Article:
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17-Year Cicadas Begin To Emerge In Tri-State Area

NEW YORK (CBSNewYork) -- The 17-year cicadas are emerging, and for the next few weeks, millions will be filling the night with their ominous buzz.

As 1010 WINS' Al Jones reported Wednesday, while the human population may not appreciate the cicadas, there are plenty of creatures that do.

"The birds and the raccoons and so on – these animals will feed on them so much to the point where they get just sick of eating them, and there are still millions left," said biology professor Dr. Gene Kritsky. "That's their whole survival strategy, and they're doing this just to reproduce."

17-Year Cicadas Begin To Emerge In Tri-State Area

Kritsky said hundreds of cicadas may fill one tree.

As CBS 2's Lou Young explained last month, scientists are tracking 15 different broods of periodic cicadas, insects that spend 17 years below ground and emerge with wings, flying around, making noise and mating in the last weeks of their life.

The current group, Brood No. 2, is one of the largest ever -- numbering in the billions.

Their noisy mating call has been measured at 100 decibels, similar to the noise created by a subway train.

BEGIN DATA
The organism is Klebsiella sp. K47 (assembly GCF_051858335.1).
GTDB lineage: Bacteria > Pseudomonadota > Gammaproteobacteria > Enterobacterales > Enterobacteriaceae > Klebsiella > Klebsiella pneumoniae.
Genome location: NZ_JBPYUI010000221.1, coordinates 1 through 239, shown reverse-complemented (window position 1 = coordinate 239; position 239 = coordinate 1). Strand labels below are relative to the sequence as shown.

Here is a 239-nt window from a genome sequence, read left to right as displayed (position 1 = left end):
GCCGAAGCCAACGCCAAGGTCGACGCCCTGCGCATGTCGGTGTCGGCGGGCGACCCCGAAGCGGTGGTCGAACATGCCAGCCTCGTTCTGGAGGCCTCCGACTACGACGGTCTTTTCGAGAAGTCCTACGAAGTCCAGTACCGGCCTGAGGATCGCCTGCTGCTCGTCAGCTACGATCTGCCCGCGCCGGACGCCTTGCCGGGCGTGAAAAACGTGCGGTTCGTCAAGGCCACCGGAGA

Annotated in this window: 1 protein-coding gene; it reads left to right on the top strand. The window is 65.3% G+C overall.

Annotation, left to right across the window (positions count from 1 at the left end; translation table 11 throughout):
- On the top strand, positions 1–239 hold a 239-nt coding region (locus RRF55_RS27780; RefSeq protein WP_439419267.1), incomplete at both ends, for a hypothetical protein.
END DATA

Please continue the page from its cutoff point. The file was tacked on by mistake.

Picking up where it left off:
This year, the activity is expected to spread from Georgia to New Hampshire, with parts of the New York Metro area seeing the largest numbers. People in northern New Jersey, Westchester and coastal Connecticut are expecting a noisy summer.

The thing to remember is that the cicadas will not hurt you, beyond keeping you up at night and crunching underfoot after they mate and die.

And the adults only have a lifespan of four weeks.

After the cicadas mate, the females lay their eggs and then they die, University of Connecticut research scientist John Cooley told WCBS 880's Wayne Cabot. The eggs then hatch six to eight weeks later and the little cicadas go into the ground to start the 17-year cycle all over again.

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